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The Synod of Ráth Breasail (also known as Rathbreasail) (Irish: Sionad Ráth Bhreasail) was an Irish national church council which took place in Ireland in 1111. It marked the transition of the Irish church from a monastic to a diocesan and parish-based church. Many Irish present day dioceses trace their boundaries to decisions made at the synod.
Viking raids on Ireland began around the start of the 9th century, and had a devastating effect on the Irish church. These disruptions, along with secular impositions by the invaders, produced a decline in Christian religious observance and moral standards established by Saint Patrick and other early missionaries. Apathy towards the Christian virtues increased, and by the 11th century some parts of Ireland had even returned to paganism.
Gradually, as the onslaughts of the Danes became less frequent, there was a revival of learning which prepared the way for the religious reforms of the twelfth century.
It was the second of four great reforming Irish synods, the other three were at Cashel (1101 and 1172), and Kells-Mellifont (1152). Rathbreasail is near Mountrath, County Laois, a suitably central place for such an important meeting, however the location of the Synod is not certain and sites in counties Armagh, Laois, Tipperary and Cork have been suggested as possible locations. Ó Murchada (1999) argues in favour of a location near the townland of Clonbrassil about 4 miles south-west of Templemore, Co. Tipperary in the present-day parish of Drom & Inch.
It was convened by the papal legate, Gille, Bishop of Limerick. Gille is not mentioned in the Irish Annals, possibly because Limerick was then a Hiberno-Norse city. Its purpose was the Romanizing of the Irish Church, and, in particular, the establishment of diocesan episcopacy.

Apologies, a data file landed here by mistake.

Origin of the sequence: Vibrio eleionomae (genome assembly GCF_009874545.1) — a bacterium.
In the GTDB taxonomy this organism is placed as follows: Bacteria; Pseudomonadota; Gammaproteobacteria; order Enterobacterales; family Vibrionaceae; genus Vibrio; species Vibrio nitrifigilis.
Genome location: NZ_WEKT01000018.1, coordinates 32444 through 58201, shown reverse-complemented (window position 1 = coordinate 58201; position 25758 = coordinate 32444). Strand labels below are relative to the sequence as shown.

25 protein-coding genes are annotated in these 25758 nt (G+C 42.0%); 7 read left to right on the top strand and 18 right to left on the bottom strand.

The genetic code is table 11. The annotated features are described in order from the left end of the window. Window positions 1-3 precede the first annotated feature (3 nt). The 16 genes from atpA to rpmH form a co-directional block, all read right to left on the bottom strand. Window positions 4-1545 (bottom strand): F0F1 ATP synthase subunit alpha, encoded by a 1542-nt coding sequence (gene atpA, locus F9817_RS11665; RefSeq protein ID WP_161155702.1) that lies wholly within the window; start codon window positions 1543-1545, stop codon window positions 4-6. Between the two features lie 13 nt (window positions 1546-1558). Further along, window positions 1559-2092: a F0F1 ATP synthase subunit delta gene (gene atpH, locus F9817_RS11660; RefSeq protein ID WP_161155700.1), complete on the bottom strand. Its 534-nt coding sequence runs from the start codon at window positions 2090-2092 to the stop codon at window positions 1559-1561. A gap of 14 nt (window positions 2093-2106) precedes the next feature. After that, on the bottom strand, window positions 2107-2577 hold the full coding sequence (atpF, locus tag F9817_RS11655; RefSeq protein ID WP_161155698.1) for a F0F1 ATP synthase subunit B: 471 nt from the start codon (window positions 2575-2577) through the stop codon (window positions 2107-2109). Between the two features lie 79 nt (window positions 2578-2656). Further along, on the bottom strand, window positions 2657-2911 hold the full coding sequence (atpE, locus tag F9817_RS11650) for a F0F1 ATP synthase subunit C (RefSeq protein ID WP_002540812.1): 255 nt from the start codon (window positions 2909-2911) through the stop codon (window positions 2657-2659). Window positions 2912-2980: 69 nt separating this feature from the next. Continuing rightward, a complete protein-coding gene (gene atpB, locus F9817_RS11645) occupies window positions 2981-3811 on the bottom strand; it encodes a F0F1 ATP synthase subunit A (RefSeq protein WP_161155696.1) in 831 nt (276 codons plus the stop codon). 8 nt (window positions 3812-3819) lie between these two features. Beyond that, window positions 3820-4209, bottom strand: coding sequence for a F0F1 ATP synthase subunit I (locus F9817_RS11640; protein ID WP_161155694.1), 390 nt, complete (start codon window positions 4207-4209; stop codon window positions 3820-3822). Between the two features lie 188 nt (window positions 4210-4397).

The synod was attended by no fewer than fifty bishops, three hundred priests and three thousand laymen, including King Murtough O'Brien. There were no representatives of the provinces of Connaught and Leinster, in which the Reform movement had not yet established itself. The Synod's deliberations were prompted by the Gregorian Reform and guided by the relatively new powers of the Papacy as defined in Dictatus papae (1075–87) and Libertas ecclesiae (1079).
The Council established two provinces: Armagh and Cashel. Each province consisted of twelve territorial dioceses. The boundaries of the dioceses were only vaguely defined, however. The synod also made the See of Waterford a suffragan of the Archbishop of Cashel having previously been a Danish city subject to Canterbury.
The following 24 dioceses were established by the synod:
The Diocese of Dublin acknowledged the jurisdiction of Canterbury until 1096, but was not included in the list of dioceses at the synod. It was not incorporated into the system of Irish dioceses until the Synod of Kells in 1152.